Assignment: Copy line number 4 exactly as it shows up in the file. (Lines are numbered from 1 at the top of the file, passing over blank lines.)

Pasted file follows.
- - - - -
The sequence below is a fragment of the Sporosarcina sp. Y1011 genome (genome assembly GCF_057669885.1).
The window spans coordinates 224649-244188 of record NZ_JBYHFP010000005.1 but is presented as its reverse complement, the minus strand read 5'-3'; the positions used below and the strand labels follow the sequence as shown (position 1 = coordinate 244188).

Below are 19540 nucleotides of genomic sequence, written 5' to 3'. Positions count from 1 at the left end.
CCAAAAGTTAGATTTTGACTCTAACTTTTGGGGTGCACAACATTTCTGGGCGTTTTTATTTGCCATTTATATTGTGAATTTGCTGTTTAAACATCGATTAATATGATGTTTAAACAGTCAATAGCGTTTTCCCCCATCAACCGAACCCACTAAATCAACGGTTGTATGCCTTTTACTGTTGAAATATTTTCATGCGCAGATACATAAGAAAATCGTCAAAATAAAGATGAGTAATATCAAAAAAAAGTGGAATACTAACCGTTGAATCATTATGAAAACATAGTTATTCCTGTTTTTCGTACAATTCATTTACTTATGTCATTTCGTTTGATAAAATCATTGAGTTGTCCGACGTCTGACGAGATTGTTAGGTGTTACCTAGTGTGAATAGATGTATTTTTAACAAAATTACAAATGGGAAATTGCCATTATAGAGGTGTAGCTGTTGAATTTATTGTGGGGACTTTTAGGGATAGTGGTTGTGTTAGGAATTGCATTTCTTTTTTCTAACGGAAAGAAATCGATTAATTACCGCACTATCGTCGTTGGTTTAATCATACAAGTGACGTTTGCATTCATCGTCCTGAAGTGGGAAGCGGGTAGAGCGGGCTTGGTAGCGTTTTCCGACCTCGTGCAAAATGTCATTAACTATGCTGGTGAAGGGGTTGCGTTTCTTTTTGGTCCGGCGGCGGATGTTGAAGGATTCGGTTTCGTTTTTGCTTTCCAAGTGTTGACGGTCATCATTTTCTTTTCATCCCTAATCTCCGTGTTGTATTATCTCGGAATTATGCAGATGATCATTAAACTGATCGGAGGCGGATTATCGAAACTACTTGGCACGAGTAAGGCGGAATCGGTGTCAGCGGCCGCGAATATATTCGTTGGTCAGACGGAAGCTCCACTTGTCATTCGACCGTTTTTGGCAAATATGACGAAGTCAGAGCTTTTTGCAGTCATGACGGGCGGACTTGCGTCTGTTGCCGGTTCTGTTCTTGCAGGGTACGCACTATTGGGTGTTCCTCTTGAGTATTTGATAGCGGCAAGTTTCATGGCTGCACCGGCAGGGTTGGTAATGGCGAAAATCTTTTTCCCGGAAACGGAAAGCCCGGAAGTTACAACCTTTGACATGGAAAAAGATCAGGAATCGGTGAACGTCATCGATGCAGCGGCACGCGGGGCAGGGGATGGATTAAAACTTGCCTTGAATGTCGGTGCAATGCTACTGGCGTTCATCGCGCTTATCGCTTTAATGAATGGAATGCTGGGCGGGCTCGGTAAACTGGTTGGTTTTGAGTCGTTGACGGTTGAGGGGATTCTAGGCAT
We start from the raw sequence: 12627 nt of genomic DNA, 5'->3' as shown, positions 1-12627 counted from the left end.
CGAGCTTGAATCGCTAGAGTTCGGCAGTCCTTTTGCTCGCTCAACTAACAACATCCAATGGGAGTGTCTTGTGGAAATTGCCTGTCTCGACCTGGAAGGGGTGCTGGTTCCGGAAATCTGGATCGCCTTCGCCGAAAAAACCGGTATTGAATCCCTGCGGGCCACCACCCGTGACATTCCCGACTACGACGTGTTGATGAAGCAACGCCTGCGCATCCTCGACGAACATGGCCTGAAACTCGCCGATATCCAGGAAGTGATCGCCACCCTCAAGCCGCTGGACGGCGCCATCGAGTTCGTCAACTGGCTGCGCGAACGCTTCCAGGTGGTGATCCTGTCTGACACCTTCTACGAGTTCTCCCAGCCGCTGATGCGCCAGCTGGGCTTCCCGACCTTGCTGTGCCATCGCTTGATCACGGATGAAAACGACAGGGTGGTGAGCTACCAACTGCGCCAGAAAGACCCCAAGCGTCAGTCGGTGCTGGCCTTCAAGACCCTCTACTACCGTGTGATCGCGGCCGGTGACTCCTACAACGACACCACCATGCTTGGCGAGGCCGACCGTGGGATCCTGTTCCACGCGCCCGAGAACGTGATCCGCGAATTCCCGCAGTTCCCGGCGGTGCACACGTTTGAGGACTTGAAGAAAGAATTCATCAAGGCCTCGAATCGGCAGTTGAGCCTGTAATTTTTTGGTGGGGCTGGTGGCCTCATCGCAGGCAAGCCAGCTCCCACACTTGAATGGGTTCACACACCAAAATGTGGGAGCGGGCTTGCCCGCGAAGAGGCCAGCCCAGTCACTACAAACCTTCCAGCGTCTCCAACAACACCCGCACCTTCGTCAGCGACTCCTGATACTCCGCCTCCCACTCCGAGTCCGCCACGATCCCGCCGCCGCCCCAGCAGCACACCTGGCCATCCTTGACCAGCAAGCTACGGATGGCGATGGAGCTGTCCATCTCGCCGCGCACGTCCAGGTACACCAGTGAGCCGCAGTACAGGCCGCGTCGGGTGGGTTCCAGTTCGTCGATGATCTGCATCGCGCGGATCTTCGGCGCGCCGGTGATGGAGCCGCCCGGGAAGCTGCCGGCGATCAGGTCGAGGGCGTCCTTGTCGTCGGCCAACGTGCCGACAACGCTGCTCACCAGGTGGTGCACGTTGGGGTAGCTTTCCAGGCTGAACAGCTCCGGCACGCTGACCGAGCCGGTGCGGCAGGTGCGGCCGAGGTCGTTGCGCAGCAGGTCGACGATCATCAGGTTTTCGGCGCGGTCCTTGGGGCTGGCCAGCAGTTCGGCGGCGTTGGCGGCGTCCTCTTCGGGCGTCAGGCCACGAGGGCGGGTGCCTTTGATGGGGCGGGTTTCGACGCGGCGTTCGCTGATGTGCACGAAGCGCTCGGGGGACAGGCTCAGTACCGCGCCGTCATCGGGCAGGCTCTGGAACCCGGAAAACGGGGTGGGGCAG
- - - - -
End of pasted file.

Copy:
CCAAAAGTTAGATTTTGACTCTAACTTTTGGGGTGCACAACATTTCTGGGCGTTTTTATTTGCCATTTATATTGTGAATTTGCTGTTTAAACATCGATTAATATGATGTTTAAACAGTCAATAGCGTTTTCCCCCATCAACCGAACCCACTAAATCAACGGTTGTATGCCTTTTACTGTTGAAATATTTTCATGCGCAGATACATAAGAAAATCGTCAAAATAAAGATGAGTAATATCAAAAAAAAGTGGAATACTAACCGTTGAATCATTATGAAAACATAGTTATTCCTGTTTTTCGTACAATTCATTTACTTATGTCATTTCGTTTGATAAAATCATTGAGTTGTCCGACGTCTGACGAGATTGTTAGGTGTTACCTAGTGTGAATAGATGTATTTTTAACAAAATTACAAATGGGAAATTGCCATTATAGAGGTGTAGCTGTTGAATTTATTGTGGGGACTTTTAGGGATAGTGGTTGTGTTAGGAATTGCATTTCTTTTTTCTAACGGAAAGAAATCGATTAATTACCGCACTATCGTCGTTGGTTTAATCATACAAGTGACGTTTGCATTCATCGTCCTGAAGTGGGAAGCGGGTAGAGCGGGCTTGGTAGCGTTTTCCGACCTCGTGCAAAATGTCATTAACTATGCTGGTGAAGGGGTTGCGTTTCTTTTTGGTCCGGCGGCGGATGTTGAAGGATTCGGTTTCGTTTTTGCTTTCCAAGTGTTGACGGTCATCATTTTCTTTTCATCCCTAATCTCCGTGTTGTATTATCTCGGAATTATGCAGATGATCATTAAACTGATCGGAGGCGGATTATCGAAACTACTTGGCACGAGTAAGGCGGAATCGGTGTCAGCGGCCGCGAATATATTCGTTGGTCAGACGGAAGCTCCACTTGTCATTCGACCGTTTTTGGCAAATATGACGAAGTCAGAGCTTTTTGCAGTCATGACGGGCGGACTTGCGTCTGTTGCCGGTTCTGTTCTTGCAGGGTACGCACTATTGGGTGTTCCTCTTGAGTATTTGATAGCGGCAAGTTTCATGGCTGCACCGGCAGGGTTGGTAATGGCGAAAATCTTTTTCCCGGAAACGGAAAGCCCGGAAGTTACAACCTTTGACATGGAAAAAGATCAGGAATCGGTGAACGTCATCGATGCAGCGGCACGCGGGGCAGGGGATGGATTAAAACTTGCCTTGAATGTCGGTGCAATGCTACTGGCGTTCATCGCGCTTATCGCTTTAATGAATGGAATGCTGGGCGGGCTCGGTAAACTGGTTGGTTTTGAGTCGTTGACGGTTGAGGGGATTCTAGGCAT